China’s National Energy Administration (NEA) this month has urged provincial authorities to exercise caution in the pace of coal-to-gas boiler switching this year to reduce the risk of winter gas shortages, but we are still likely to see y/y demand gains from this programme. Authorities in Henan province earlier this month announced a target to switch 2 million households to gas from coal in 2019, which is up from 1.1 million in 2018. Private sector company ENN also reported significant increases in gas connections across all end-user sectors in H1 19, both from coal-to-gas switching and from new industrial consumers (see E-mail alert: ENN results reflect slowdown in Chinese end-user gas demand, but connections growth still strong, 23 August 2019).
Non-LNG sources insufficient to offset demand growth
Gains in production in China have been quicker so far this year than in recent years, and these increases have helped lower import growth. Production rises have averaged 10% y/y per month in January-July, with coalbed methane output providing consistent growth over that period. Similar gains in winter 2019-20 would result in Q4 19 production of 49 bcm, up by 5.1 bcm y/y, only partly offsetting increases in aggregate demand and leaving an import gap of some 4.9 bcm.
How the import gap is filled in Q4 19 will be coloured by the LNG regas constraints, which we expect will limit LNG import growth to 2.5 bcm y/y. This points to a need to increase the net call on storage over the quarter and to curb the slowdown in deliveries through the West-East pipelines that have been seen since April. Total pipeline imports were again lower y/y, by 0.3 bcm at 4.15 bcm in July, with imports from Turkmenistan and Uzbekistan both being particularly low in recent months, which has helped to support LNG imports over the last two quarters. Pipeline imports may need to increase by 2.3 bcm y/y to balance the market in Q4 19.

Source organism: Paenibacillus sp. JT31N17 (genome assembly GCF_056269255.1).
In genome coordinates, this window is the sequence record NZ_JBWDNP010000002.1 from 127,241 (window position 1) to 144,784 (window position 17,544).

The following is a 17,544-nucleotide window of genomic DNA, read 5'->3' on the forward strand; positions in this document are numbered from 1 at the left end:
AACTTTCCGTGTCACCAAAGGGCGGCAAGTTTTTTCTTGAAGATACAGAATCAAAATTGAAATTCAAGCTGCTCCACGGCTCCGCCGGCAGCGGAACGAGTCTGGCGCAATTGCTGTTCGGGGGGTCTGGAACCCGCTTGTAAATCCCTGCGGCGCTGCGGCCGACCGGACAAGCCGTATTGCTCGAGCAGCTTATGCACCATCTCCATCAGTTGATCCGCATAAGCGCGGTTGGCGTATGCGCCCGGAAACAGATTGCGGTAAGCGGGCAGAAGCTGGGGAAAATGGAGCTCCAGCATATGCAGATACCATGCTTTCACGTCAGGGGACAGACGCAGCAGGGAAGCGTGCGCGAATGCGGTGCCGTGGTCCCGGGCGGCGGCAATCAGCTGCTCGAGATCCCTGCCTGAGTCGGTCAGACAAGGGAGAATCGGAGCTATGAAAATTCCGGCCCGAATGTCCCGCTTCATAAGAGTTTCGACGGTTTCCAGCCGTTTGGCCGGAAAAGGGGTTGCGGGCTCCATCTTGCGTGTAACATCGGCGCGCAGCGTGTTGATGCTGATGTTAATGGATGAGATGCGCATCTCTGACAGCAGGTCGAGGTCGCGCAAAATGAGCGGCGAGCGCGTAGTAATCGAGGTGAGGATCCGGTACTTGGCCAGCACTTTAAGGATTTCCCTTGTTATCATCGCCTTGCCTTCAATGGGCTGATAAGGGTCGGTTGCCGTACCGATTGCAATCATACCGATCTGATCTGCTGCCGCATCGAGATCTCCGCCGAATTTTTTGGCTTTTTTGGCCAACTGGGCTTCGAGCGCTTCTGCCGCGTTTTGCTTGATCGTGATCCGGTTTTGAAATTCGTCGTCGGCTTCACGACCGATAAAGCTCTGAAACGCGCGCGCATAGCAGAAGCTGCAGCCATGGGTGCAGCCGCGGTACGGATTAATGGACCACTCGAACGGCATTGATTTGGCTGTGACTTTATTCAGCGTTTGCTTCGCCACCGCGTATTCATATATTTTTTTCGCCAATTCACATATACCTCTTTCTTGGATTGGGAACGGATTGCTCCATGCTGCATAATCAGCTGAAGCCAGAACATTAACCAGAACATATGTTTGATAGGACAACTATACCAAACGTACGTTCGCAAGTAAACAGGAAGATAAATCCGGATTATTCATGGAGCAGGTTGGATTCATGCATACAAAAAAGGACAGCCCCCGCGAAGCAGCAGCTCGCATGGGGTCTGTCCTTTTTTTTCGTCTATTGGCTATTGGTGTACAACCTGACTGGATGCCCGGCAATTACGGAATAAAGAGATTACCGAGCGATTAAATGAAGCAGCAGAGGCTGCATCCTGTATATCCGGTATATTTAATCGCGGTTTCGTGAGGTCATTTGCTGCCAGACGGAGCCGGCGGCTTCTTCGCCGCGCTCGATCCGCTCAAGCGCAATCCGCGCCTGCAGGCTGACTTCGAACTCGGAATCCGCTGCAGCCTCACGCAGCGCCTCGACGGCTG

Some of the increase in pipeline imports will likely come from Gazprom’s 38 bcm/y Power of Siberia project, which is set to start from 1 December. We expect the pipeline to deliver 0.4 bcm in December, based on the 5 bcm that we expect Gazprom to send through the line in 2020. The export project appears on schedule, with the 1.2 trillion cubic metre Chayandinskoye field in Russia’s Yakutia province being connected to the pipeline earlier this month. The field itself is only scheduled to reach its production plateau of 25 bcm/y in 2024 and Gazprom does not expect Power of Siberia exports to hit 38 bcm/y until 2025.
We expect storage withdrawals to continue offering little capacity to curb winter import demand. Withdrawals in any event are likely to be concentrated in the peak demand periods in January-February. Sinopec’s Wen 23 storage site, which started full operations earlier this month, is only set to provide 0.7 bcm of additional supply this winter and this is likely to be concentrated in Q1 20. Insufficient cushion gas injections in recent years have left most of China’s storage sites operating well below nameplate capacity.
|China balance forecasts, bcm|
Note: Q1’ 18 to Q2’ 19 figures are actuals. A positive implied storage number indicates injections into storage.